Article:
Monday, May 03, 2010

Random Arizona Anecdote

I was a "choir kid" at Tucson High School, heavily involved in the large concert choir and the smaller, more advanced vocal ensemble. It was all very "Glee," but (mercifully) without the dancing.

Every once in a while, we'd take trips to other parts of the state for, you know, confabs 'n' such: invitationals, competitions, etc. Going to Phoenix was never a big deal, because it was so close that everybody would just carpool back at the end of the day.

Flagstaff, however, was a different matter. It was far away, so you'd have to make a weekend of it. That meant staying with host families. Before going, our teachers would have to give us a little pep talk about this situation. "Many of you," they'd warn us, "will end up staying with Mormon families. Prepare yourselves." After all, this was Northern Arizona, an area dominated by the LDS. No big deal, right? Wrong.

See, a big part of the Mormon Church, maybe even the biggest part, is all about proselytizing, and children, even (maybe even especially) from non-Mormon households, were considered fair game. Basically, if you ended up staying with a Mormon host family, your every waking non-choir hour was going to be filled up with attempts to drag you into the church. "Oh!" they'd say, "we have a special youth picnic today," or, "It's so lucky you're here this weekend, because you'll get to attend our big carnival of fun!" The rest of us attended huge, illicit kegger bonfires in the forest while our poor friends went to Friday night "teen" church services.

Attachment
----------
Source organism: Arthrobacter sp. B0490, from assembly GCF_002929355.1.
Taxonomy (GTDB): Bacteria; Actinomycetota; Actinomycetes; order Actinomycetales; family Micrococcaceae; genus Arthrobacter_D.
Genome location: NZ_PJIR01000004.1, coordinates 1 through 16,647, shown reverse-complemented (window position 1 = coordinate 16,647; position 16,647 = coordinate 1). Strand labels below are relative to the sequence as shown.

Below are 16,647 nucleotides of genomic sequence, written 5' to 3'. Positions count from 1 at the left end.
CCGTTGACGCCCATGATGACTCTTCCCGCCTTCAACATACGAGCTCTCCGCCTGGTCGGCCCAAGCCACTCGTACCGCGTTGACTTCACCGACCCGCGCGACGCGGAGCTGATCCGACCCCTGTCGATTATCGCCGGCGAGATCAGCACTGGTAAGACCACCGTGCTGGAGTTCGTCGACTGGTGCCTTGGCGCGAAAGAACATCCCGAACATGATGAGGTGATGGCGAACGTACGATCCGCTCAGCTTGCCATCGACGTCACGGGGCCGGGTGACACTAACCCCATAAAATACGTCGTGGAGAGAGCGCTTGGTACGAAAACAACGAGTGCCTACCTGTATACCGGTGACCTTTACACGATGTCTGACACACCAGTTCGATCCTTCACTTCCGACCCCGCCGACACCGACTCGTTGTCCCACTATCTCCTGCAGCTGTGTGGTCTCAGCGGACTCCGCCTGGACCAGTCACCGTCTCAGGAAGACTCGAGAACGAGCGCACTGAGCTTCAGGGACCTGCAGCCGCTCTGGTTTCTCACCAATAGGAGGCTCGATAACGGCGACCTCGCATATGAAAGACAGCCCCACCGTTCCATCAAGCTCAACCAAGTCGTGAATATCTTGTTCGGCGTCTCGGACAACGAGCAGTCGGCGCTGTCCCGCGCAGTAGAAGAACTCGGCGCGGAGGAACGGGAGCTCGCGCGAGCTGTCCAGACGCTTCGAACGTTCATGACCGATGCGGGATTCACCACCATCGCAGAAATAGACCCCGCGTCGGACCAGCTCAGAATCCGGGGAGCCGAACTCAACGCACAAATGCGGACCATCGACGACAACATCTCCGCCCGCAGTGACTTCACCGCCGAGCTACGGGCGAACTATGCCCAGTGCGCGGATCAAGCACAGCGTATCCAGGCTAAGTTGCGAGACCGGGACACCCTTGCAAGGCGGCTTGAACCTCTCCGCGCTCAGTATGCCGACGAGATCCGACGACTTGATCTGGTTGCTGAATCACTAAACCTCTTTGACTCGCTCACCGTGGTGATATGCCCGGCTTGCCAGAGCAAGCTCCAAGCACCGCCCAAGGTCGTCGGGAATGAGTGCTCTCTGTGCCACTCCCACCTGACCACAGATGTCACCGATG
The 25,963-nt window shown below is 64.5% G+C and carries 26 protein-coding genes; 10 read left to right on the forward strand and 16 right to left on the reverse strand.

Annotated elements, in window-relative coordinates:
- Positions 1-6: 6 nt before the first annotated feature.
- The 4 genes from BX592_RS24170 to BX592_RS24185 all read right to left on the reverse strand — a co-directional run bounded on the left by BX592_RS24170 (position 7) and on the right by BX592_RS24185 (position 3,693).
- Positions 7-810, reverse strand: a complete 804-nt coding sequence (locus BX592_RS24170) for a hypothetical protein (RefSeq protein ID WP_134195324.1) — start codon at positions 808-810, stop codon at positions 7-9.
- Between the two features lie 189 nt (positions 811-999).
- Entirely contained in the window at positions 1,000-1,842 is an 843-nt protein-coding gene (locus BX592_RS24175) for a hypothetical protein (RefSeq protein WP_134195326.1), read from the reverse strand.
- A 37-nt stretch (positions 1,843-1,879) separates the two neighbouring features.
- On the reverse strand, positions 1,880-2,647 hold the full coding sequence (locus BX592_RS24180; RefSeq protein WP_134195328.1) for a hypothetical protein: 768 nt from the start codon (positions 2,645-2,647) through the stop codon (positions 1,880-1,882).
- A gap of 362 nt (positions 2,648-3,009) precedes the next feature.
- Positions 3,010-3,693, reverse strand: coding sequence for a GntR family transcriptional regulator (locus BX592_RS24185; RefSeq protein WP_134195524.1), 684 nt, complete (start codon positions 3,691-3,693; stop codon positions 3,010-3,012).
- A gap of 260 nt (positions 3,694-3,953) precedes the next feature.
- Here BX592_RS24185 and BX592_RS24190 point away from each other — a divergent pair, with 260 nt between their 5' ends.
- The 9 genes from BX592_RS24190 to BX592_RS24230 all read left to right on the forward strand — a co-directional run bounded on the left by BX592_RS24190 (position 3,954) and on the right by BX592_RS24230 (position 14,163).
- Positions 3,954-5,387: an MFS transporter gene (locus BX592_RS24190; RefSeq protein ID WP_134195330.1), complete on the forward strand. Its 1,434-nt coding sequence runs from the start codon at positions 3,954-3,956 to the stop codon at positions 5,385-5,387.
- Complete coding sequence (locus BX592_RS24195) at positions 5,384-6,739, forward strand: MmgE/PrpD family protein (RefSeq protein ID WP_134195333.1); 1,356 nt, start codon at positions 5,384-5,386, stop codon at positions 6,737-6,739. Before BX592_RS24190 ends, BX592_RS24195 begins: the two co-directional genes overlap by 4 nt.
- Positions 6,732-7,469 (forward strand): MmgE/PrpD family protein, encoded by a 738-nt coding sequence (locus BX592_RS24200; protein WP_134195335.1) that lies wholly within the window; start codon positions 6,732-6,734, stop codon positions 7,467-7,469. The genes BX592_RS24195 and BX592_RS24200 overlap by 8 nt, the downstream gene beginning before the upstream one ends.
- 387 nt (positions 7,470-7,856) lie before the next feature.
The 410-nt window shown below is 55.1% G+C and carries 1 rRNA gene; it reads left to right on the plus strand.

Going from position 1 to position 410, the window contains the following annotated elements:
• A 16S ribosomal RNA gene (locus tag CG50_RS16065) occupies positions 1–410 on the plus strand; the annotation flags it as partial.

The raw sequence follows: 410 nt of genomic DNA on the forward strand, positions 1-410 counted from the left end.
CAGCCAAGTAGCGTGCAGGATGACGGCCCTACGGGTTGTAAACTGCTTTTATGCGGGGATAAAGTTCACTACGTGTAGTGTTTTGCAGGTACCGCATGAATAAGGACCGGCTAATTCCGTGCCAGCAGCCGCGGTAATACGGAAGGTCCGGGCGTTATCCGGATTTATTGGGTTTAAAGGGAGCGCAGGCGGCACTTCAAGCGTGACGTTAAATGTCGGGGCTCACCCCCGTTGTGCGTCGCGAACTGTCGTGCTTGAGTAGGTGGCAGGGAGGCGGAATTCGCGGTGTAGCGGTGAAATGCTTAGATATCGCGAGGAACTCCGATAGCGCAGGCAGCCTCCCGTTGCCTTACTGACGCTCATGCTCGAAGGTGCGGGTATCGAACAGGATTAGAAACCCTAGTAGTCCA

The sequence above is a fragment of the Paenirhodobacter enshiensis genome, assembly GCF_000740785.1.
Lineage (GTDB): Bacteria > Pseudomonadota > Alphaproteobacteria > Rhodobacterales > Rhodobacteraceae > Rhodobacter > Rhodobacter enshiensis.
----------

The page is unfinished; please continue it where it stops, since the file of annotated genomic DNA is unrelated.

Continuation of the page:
I don't think it was luck that prevented me from having to stay with a Mormon family; I'm pretty sure everybody knew that better not happen, as I was stridently atheistic from a very early age. Everybody knew full well it would be disastrous to throw me into that mix. My friends, though, weren't so lucky. They all got "zapped" at one point or another. We'd meet up the next day, and you could always tell who had gotten stuck at LDS activities the evening before: they were the dazed-looking kids spouting forbidden obscenities, chain smoking Pall Malls, and taking hits off flasks of Jack Daniels like their lives depended on it, just to get it out of their systems. Poor things. Afterwards, they'd get LDS junk mail for years.

All a part of growing up in The Copper State!


Anonymous said...

I could never understand how Mormonism moved out of "cult" status into "accepted religion" money? mass hypnosis?

Then again, if you get down to it, there isn't too much different between cult and accepted religion anyway.

Just sayin...(as one strident atheist to another)

Patrick said...

HA! Great story. I am really enjoying your continuing series of AZ posts. I have lived in Tucson since 92 and am a child of the 80's (i.e. dayglo teenager), resulting in a quasi - "YOU ARE THERE" experience. Thanks for the daily diversion.

Angry Parakeet said...

Your nuggets of Tucson are a treat - in the 80's I visited a girlfriend (actually my Mom's uber cool unmarried girlfriend)there. She took me to a delightful Friday night art event that was in some gallery/warehouse on that big strip/main drag street...there was an event where a man clad in little more than sparkles "emerged" from a "cocoon" suspended from the roof with harp music accompanying...for years my fave T-shirt was one I bought from a performance artist touting his "Blind Man Sees No Evil Tour" wherein he painted images while wearing blacked glasses...were you part of this?

Peteykins said...

Hmm... doesn't sound familiar, Angry Parakeet. I'm sure I knew some of the people, though; that's inevitable.

sfmike said...

Love that story. Your description of "dazed-looking kids spouting forbidden obscenties, chain smoking Pall Malls, and taking hits off flasks of Jack Daniels like their lives depended on it, just to get it out of their systems" sounds like a description of my mother and me after attending a sister's Mormon wedding in Chico many years ago. Except in our case, we used Marlboros and good scotch to wash it out of our systems while the new in-laws were all running around on scary sugar rushes. (Mormons and sweets is a whole subject unto itself.)